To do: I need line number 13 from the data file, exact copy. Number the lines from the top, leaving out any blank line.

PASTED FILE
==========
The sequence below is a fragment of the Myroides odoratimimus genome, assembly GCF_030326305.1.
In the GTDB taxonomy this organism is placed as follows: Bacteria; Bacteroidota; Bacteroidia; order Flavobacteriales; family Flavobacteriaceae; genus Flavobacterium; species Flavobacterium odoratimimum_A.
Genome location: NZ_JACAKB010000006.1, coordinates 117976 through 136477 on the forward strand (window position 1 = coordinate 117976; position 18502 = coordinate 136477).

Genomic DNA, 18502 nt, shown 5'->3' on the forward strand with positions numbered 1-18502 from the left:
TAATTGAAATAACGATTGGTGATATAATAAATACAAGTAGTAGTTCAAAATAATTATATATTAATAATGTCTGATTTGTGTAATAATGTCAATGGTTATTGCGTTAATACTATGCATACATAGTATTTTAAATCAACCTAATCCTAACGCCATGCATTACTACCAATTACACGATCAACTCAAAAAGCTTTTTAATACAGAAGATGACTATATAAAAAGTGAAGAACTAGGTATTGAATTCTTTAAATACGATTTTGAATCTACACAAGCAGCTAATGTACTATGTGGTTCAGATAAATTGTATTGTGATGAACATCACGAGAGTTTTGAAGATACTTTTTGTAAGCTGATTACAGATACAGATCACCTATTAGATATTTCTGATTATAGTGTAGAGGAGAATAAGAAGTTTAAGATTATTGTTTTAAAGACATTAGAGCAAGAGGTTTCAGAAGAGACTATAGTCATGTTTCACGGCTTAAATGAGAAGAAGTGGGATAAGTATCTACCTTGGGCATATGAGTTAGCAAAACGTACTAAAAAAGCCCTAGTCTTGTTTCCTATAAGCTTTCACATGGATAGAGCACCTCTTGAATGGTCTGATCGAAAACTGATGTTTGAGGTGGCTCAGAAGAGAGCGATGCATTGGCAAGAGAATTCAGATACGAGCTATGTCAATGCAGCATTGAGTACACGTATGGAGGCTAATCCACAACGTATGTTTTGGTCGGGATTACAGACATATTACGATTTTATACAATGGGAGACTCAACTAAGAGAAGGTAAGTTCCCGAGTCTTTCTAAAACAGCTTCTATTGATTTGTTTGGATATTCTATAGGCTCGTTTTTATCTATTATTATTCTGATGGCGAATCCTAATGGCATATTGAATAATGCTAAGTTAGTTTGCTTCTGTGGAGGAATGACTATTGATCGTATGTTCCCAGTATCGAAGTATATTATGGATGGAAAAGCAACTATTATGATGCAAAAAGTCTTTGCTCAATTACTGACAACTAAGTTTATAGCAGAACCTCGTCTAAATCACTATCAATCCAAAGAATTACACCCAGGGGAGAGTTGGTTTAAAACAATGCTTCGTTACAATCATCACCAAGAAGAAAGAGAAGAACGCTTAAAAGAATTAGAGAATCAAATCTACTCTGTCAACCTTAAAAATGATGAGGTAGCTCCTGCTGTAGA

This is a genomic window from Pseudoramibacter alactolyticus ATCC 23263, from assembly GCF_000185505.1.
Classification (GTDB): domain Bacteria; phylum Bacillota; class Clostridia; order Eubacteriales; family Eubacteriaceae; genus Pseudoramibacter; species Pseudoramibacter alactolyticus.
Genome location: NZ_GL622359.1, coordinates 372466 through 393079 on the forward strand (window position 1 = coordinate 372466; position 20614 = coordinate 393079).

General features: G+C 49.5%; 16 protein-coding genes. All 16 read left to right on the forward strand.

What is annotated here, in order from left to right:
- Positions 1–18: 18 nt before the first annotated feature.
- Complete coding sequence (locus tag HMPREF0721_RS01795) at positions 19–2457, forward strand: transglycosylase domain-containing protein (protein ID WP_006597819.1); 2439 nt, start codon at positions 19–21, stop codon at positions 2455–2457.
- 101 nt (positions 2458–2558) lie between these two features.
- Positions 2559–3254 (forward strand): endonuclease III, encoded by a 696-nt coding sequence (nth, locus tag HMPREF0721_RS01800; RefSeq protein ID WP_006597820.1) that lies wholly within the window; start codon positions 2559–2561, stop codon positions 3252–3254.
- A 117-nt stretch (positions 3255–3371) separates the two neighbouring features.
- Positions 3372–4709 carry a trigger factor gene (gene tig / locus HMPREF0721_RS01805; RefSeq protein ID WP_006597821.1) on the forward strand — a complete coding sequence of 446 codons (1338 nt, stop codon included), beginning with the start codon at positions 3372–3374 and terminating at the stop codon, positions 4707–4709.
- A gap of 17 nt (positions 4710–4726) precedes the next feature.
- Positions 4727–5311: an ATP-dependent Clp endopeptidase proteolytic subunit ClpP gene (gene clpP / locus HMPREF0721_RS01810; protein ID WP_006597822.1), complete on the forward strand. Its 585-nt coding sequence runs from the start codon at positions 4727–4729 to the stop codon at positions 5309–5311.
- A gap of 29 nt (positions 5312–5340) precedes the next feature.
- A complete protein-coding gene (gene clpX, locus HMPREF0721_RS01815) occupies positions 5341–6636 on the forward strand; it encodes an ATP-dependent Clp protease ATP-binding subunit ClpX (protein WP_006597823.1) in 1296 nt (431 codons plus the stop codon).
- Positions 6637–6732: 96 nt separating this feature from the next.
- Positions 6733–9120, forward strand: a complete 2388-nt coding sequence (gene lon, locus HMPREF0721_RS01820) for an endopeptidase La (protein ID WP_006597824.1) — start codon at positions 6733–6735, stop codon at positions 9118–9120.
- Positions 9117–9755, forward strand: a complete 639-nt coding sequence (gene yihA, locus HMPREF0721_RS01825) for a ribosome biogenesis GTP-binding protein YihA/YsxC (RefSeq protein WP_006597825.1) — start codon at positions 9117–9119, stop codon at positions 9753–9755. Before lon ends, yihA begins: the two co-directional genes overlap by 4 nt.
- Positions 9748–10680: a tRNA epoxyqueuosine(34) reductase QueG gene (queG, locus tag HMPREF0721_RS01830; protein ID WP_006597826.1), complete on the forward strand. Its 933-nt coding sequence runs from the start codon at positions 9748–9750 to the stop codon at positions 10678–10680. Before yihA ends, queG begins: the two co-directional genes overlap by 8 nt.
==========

- 101 nt (positions 2458–2558) lie between these two features.